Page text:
How I Married Your Father 5 Years Ago

image

Your father and I had 90 days to get married from the moment I entered this country. You see, I came here on a fiancée visa and we were in a long distance relationship for 7 years before he proposed to me.

The Proposal

image

We have already finished and passed the interview for visa approval at US Embassy in Manila. To celebrate, your Father took me to a bed & breakfast in Tagaytay called The Boutique, which I had been raving about. We walked in and asked for a room. To my surprise and immediate suspicion, the best room had already been booked under your father’s name.
That night, we had dinner at this fancy place with a view of Taal lake called Firelake Grill. There I was, waiting for him to pop the question. But he didn’t.
We went back to The Boutique and your father requested champagne for our room. I gleefully checked my flute, hoping to spot an engagement ring sitting in the bottom. But there was nothing.
My heart sank. Having been a drama queen my whole life, even if I knew better not to expect a formal proposal (since we had already agreed to get married so that I could migrate and be with him) – I still wanted it. With the night as good as over and me tipsy from the bubbly, I lost hope in getting engaged and started crying.
That was the point your father nervously asked me what’s wrong and told me that all he wanted was to make me happy (he said other things too although I forget due to my drunken bawling). He was comforting me by the bed and next thing I know, he was grabbing a tiny box from the side table drawer, kneeling with a diamond ring and asking me to marry him. Of course, I wept even harder and of course, I said “Yes.”

The Wedding

image

Our wedding was beautiful. The ceremony happened outdoors in the gardens of a park in Tenafly. Until the last few days, the forecast warned of rain. But on that day 5 years ago, the sun was up and it was a tad warmer than usual for October.
I think what made our wedding so beautiful was how so many people pitched in to make it happen. Your father and I didn’t have anything saved up for our dream wedding so, your father’s family and family friends offset most of the wedding expenses by contributing time and/or money.
We didn’t have to pay for the reception venue and food, our clothes, my hair and make-up, the flowers and decor, the video/photographer/s, the DJ and giveaways.

image
We were truly blessed with love and friendship that day. My only wish was that my sisters (your aunts) were there. Their visa application was denied so they couldn’t make it. The younger one, Denise (whom you will be meeting soon) made a video for me. I cried and ached for my family to be complete that day.
What helped eased the sadness was this: I had not only gained a husband that day, I had also gained his friends and family.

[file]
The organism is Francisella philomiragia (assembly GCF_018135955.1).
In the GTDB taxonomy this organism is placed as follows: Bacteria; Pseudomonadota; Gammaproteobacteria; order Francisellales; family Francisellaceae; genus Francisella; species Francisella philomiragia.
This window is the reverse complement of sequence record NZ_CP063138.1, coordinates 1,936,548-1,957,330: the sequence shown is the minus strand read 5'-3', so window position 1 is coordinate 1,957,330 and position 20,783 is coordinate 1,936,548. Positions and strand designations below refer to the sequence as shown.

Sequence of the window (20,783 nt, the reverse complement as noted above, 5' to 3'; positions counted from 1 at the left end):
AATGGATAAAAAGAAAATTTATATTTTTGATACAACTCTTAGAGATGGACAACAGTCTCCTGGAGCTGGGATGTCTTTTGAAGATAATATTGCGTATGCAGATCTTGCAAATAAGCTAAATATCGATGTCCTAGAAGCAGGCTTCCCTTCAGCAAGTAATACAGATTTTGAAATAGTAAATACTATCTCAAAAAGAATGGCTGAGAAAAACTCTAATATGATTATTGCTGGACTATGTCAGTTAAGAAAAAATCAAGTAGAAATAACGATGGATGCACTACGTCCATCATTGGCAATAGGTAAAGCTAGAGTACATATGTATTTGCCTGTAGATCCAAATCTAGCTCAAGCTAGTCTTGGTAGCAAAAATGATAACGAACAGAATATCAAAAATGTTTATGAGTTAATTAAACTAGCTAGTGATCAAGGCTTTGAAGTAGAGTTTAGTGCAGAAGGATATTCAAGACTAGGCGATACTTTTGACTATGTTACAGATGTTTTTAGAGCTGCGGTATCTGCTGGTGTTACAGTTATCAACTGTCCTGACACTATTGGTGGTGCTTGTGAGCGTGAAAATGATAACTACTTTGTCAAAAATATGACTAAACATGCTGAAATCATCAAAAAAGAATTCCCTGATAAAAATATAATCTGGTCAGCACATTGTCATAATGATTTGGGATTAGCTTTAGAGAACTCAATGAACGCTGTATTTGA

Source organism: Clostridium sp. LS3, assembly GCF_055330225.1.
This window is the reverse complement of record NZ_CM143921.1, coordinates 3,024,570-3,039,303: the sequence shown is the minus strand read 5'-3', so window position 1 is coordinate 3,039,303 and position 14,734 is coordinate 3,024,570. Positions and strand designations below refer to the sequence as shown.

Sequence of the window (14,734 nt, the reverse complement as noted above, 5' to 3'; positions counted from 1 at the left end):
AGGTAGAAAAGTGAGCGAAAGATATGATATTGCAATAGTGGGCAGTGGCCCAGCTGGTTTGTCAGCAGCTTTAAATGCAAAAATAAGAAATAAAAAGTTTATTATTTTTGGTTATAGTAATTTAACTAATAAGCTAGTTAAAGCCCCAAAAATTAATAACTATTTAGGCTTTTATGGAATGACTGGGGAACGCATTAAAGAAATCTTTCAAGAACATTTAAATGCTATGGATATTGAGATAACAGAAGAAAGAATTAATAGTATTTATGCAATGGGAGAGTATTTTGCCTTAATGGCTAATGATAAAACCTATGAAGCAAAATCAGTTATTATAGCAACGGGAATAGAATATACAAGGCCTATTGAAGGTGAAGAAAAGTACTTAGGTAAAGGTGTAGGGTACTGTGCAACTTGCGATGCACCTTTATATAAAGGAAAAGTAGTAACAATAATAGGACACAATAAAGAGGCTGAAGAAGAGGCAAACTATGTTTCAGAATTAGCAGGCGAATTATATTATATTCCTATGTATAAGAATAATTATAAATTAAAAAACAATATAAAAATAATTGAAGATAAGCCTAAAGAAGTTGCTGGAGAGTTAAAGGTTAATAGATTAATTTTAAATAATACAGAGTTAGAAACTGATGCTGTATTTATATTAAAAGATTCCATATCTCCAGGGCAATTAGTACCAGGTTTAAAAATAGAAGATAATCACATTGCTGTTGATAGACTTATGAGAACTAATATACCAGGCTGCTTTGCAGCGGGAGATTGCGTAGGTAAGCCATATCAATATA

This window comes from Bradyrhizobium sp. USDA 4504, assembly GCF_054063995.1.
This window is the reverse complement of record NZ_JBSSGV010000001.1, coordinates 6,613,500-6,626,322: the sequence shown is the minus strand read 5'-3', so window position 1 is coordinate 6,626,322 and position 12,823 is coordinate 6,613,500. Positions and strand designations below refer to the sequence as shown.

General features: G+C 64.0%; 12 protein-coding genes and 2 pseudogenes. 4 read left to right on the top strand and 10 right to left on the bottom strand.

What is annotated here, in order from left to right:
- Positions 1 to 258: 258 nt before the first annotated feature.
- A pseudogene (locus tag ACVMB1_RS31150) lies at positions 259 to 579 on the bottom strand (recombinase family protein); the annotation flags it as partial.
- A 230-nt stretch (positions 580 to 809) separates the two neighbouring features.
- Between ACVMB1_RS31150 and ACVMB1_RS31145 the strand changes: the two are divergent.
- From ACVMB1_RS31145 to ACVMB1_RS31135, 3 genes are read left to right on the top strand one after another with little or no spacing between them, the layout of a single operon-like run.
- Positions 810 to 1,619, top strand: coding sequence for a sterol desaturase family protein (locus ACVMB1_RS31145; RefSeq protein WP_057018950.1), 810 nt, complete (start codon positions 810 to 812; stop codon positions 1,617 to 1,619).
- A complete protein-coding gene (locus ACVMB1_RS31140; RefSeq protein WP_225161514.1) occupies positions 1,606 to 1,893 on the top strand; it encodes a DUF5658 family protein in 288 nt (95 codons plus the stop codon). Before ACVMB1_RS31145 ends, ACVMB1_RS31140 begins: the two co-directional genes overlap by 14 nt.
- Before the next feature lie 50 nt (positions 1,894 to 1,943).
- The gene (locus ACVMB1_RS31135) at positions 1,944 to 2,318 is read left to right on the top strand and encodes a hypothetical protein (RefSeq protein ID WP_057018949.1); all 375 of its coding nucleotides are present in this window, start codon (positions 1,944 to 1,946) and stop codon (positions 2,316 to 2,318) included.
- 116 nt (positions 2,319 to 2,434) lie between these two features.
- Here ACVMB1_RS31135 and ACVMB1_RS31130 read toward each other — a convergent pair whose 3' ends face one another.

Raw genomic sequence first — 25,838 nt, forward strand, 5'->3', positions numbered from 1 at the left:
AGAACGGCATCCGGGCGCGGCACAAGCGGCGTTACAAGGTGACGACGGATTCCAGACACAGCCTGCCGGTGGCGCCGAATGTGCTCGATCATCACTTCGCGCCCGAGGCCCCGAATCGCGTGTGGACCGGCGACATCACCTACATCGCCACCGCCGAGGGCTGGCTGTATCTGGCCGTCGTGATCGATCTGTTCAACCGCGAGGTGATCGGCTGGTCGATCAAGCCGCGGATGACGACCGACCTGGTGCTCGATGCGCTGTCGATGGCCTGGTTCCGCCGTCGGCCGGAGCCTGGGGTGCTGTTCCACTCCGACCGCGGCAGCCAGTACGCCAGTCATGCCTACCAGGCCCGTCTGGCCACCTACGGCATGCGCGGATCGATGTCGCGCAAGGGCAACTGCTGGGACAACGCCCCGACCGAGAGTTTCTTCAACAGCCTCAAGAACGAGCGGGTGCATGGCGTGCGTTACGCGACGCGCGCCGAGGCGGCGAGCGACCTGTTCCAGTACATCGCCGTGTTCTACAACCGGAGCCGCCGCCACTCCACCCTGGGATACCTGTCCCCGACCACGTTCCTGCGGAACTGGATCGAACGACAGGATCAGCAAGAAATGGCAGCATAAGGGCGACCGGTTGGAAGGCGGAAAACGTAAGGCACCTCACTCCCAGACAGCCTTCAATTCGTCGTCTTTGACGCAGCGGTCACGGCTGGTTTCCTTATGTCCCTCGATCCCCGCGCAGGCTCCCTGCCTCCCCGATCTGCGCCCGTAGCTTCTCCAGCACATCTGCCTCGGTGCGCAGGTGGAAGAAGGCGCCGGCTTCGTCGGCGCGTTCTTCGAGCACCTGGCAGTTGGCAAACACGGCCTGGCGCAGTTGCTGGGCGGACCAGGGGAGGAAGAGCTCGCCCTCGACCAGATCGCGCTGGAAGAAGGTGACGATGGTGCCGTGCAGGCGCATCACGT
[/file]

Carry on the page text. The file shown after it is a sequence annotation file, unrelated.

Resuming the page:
Son,

Your father and I have been married for 5 years. The first year was the toughest especially because our relationship took a gigantic leap from long distance to close quarters. From being his only priority during his trips to the Philippines, I had to start sharing his time with his work, his folks, his buddies and his hobbies. The next years offered different challenges but as your father and I got more comfortable communicating with each other, I think we found each year of marriage a little bit easier.

Now, here we are. I am 35 weeks pregnant with you, on our 5-year mark. There is a lesson (I’m afraid there will almost always be a lesson) from all this:
There will always be disappointment in life. Every expectation comes with risk and more than once, the results or lack thereof could upset you. But Son, if you give life a chance, if you wait a little bit, if you keep your heart and mind open, only then can life surprise you with something even better.

image

The Family Photographer

image

My life on earth is reasonably well documented in photos, thanks to my father, who had always owned some kind of camera and had been snapping away since I was a baby.

Growing up, I realized the value of capturing memories through images I could readily access and look back on. So, when I was younger, I collected older photos in print. As I got older and as technology progressively allowed, I stored digital albums in one platform or another.

I never had the discipline to learn the basics of taking a good photograph like my father could. But I do credit him for my acknowledgement and love of pictures as reminders of life’s greatest moments.

More importantly, I credit my father for being there not only during most of my life’s greatest moments but also many of the little ones. The ones that are too small to be photographed but are engrained in my memory nonetheless. Like when he soldered some wires into overlapping sine, cosine and tangent graphs, so that I would have the most banging project in Trigonometry class (nerd). Or when he randomly initiated popsicle and ice cream bar pickups from convenience stores. Or when he set shopping budgets for me and my sisters, allowing me to waste money on stuffed toys as my older sister bought books and my younger sister kept the cash to save for bigger, better things.

I believe a lot of my weirdness comes from my father. But I am thankful because having him as a father had given me stories that go beyond what pictures could tell. Having him as a father had both literally and figuratively made the snapshots of my life… a lot more colorful.

Happy Father’s Day, Papa. I miss and love you!